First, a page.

II. ENVIRONMENT (Resolutions relating to urban growth, waste

                          management, energy, pollution, wildlife, environmental



                         (Resolutions relating to foreign policy, weapons

                         proliferation, crime, punishment, civil rights, civil

                         liberties, marriage equality, discrimination, &

                         community safety)


Other issues voted on and part of our platform included Family Security, Education, Jobs and Worker’s Rights, Political Integrity & Economic Justice, and Gray Panthers Organizational Policies. The Action Issues Committee of the National Board which is made up of board members and activists is meeting soon to follow-up on the priorities that came out of this convention and will be posting our new resolutions shortly.  

We would be remiss if we failed to recognize the outstanding entertainment that was provided for this convention. Raging Grannies, Y Deep River Choir, and the renowned Renaissance High School Choir served as musical entertainment at various events. In addition, some of our very own Gray Panthers provided musical entertainment including “Oh Yes We Can”- a song by Luci Murphy of the Greater Metropolitan Washington Gray Panther Network, and the “Gray Panthers Anthem” written by the late Joan B. Lee and sung by Daniel Duane Spyker of the Metro Detroit network. Whether through humorous melodies, rousing chants or traditional choral selections, the masterful deliverance of the musical pieces brought notable delight to all of our convention attendees.

All in all, this year’s convention received an overwhelming amount of positive feedback. We would like to thank all those friends and allies who supported the convention in some way. You each contributed to a wonderfully successful meeting.

A special thanks to our sponsors:

Consumer’s Union

The Family in Memory of Doris Dawson

Charlotte Flynn 

Presbyterian Senior Services


Gray Panthers News from National Office

 "Impact of Economic Crisis on Aging Generation"

On the verge of this historical election, the state of the economy sits heavily on the minds of many citizens. Senior citizens, in particular, have been significantly affected by the economic financial crisis. One thing is certain; the next US president must carefully take into consideration the needs this country’s most influential citizens.

One of the hardest hit groups during this economic crisis are the retired as well as baby boomers nearing retirement. The collapse of the financial markets has forced many retirees to watch their retirement savings disappear with falling stock prices and failing banks. Many retirees are also suffering from failing 401K and IRA plans. Much of their pension funds are invested in stocks. Additionally, there has been a decrease in the percentage covered by defined benefit (“pay-out”) plans and an increase in the percentage covered by defined contribution (“pay-in”) plans. This means that risk in terms of steady retirement income has been transferred from the employer to the eventual retiree. Financial dependence on stock-based savings has forced the baby boomers and senior citizens to put a whole new perspective on their golden years.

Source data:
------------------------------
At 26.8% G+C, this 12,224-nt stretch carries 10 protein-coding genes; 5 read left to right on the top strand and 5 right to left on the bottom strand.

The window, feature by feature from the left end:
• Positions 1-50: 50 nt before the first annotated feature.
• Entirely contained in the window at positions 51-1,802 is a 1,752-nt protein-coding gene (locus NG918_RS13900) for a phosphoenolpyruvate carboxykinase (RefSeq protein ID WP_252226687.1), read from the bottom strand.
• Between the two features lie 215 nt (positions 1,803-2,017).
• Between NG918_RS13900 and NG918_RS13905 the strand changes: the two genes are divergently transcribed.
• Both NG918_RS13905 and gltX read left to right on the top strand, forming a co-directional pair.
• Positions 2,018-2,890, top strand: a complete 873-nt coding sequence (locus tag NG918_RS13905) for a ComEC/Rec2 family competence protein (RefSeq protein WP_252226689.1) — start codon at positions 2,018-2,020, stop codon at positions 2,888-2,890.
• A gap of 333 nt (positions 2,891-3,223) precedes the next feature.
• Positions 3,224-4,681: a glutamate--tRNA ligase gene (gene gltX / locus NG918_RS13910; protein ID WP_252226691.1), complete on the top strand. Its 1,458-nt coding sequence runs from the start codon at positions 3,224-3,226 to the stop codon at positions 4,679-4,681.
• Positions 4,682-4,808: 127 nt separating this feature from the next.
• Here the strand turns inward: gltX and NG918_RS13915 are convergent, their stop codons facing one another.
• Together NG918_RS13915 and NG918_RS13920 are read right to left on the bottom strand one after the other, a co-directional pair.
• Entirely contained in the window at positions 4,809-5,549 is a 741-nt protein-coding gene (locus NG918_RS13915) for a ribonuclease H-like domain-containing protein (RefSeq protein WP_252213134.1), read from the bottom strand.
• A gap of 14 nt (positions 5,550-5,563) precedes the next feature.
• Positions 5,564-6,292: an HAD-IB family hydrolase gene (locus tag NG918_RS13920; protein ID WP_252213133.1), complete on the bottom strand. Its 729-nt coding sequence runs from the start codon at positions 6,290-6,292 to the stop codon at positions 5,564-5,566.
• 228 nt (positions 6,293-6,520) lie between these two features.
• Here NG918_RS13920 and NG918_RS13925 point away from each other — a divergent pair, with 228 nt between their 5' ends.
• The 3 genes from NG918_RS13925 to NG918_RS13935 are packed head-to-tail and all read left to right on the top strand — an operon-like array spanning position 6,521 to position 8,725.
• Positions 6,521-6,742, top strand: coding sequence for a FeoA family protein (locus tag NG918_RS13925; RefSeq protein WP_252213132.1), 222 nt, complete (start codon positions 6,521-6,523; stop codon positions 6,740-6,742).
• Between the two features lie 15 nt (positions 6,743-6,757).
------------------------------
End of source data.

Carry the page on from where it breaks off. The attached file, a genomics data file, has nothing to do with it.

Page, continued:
These financial effects have raised the prospect that additional older Americans will remain or return to the workforce. Recent reports by the Bureau of Labor Statistics (BLS) show this is already a booming occurrence. Statistics show workers 65+ are increasing faster than the rest of the workforce. Between 1977 and 2007, employment of workers 65 and over increased 101 percent, compared to a much smaller increase of 59 percent for total employment (16 and over). It is important to note that these increases do not merely reflect the aging of the baby-boom population because as of 2007, the baby-boomers had not yet reached the age of 65.

However, with the aging of the baby-boom generation, the graying of the American workforce is only just beginning. In the future, these trends are predicted to continue as more retirees are forced to return to the workforce to survive. Additional BLS data predict an overall 8.5 percent increase in the total labor force during the period 2006-2016. However, within the age categories, workers ages 55-64 are expected to have the sharpest climb with a 36.5 percent increase. The number of workers between the ages of 65 and 74 are predicted to soar by more than 80 percent. By 2016, workers age 65 and over are expected to account for 6.1 percent of the total labor force, up sharply in comparison to their 3.6 percent share in 2006.

Seniors have worked for  decades to earn their retirement funds and the nation’s politicians and financial institutions have failed them. Other generations may be able to “ride” this economic downturn out but the economic crisis has placed this generation of seniors in a financial bind where they are struggling to make ends meet. For a retired senior today, in many cases living on a fixed income, decreasing retirement funds and increasing food and gas prices, the impact of economic challenges brought to the forefront by this crisis is immense. The nation’s current economic state reflects the crucial impact that the next administration’s economic policies will have on the lives of the aging and senior generation.

Source: Bureau of Labor Statistics. Spotlight on Statistics "Older Workers". July 2008

For more information concerning this issue, please visit